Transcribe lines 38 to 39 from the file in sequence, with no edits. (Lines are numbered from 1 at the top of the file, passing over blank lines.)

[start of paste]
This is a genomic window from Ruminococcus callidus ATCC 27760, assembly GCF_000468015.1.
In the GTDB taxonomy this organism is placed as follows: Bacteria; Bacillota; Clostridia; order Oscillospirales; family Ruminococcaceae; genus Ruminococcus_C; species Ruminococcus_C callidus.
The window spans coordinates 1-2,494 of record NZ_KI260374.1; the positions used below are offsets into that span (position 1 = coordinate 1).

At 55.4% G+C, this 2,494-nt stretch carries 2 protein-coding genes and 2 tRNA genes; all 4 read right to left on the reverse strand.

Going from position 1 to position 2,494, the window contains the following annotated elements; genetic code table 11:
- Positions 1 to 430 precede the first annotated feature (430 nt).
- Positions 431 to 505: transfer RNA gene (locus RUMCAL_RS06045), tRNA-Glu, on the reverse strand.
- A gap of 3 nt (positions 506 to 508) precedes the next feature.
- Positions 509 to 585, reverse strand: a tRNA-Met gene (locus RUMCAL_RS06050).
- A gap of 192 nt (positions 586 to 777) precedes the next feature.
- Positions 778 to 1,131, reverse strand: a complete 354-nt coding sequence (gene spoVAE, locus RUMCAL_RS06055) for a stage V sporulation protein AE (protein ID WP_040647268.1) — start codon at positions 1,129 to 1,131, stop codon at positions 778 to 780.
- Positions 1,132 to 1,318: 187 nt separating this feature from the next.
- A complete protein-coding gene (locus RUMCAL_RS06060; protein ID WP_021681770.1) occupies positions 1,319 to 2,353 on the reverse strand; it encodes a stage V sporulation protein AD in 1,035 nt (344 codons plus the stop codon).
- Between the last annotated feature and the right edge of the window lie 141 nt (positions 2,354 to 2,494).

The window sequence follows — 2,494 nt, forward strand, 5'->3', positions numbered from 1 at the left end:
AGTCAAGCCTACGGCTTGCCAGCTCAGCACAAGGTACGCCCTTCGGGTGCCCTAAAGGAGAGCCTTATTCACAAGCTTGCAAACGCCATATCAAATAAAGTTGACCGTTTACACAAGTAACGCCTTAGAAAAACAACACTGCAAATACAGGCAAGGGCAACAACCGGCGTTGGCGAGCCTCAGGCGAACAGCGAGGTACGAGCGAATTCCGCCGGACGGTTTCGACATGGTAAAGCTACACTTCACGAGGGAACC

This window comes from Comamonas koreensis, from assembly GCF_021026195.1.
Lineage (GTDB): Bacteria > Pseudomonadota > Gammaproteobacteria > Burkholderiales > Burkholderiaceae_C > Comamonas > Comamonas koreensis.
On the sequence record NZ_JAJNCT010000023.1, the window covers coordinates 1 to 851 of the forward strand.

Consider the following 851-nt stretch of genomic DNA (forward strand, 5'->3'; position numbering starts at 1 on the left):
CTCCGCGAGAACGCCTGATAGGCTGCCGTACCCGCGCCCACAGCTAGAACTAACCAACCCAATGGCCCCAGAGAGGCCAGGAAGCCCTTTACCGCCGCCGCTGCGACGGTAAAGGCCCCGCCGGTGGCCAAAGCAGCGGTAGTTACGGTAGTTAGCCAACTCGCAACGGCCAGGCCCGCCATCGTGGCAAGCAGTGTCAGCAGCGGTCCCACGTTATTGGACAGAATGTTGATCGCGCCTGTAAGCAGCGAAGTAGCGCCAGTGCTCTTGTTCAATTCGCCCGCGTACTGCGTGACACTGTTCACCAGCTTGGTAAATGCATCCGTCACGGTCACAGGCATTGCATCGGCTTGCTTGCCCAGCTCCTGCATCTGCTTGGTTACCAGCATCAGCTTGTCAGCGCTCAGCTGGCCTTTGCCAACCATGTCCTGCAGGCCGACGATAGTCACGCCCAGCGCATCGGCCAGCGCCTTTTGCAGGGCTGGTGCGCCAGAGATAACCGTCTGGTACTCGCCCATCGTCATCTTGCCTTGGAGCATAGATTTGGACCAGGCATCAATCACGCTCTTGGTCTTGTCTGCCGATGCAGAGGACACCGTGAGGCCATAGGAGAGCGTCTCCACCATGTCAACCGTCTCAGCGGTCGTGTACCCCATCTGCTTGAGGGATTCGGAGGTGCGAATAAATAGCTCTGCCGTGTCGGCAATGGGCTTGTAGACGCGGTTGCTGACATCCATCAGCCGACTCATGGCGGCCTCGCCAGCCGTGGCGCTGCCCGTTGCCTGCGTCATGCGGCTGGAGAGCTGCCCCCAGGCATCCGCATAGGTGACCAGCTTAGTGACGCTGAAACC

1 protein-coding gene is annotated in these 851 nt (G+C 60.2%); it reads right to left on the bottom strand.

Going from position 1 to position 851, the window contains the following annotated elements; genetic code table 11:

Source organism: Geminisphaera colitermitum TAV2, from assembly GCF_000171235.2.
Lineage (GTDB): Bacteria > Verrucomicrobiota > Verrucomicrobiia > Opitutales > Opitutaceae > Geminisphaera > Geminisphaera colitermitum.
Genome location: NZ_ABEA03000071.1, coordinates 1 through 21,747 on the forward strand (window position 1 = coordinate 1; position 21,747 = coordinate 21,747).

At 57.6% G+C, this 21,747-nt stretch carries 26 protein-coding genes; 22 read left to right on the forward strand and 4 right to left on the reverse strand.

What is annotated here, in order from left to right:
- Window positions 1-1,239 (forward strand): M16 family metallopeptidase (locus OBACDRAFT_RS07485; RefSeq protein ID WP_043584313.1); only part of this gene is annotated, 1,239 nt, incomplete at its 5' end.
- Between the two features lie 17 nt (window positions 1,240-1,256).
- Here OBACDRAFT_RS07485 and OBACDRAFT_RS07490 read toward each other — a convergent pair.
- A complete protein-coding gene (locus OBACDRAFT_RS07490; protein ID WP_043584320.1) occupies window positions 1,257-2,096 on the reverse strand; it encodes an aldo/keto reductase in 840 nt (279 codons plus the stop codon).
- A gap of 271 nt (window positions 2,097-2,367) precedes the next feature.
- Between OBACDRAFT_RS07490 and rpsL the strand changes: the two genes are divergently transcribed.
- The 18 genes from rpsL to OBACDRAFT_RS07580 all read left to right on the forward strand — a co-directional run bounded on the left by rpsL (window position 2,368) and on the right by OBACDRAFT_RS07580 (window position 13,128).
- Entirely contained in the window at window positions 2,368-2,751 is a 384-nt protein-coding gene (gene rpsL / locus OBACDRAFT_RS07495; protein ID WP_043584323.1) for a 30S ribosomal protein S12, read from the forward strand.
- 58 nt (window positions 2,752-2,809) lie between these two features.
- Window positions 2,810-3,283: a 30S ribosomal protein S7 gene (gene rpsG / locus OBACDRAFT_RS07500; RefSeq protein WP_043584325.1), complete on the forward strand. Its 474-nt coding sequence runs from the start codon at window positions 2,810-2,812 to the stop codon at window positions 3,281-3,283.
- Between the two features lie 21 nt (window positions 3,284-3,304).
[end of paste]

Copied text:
- Window positions 2,810-3,283: a 30S ribosomal protein S7 gene (gene rpsG / locus OBACDRAFT_RS07500; RefSeq protein WP_043584325.1), complete on the forward strand. Its 474-nt coding sequence runs from the start codon at window positions 2,810-2,812 to the stop codon at window positions 3,281-3,283.
- Between the two features lie 21 nt (window positions 3,284-3,304).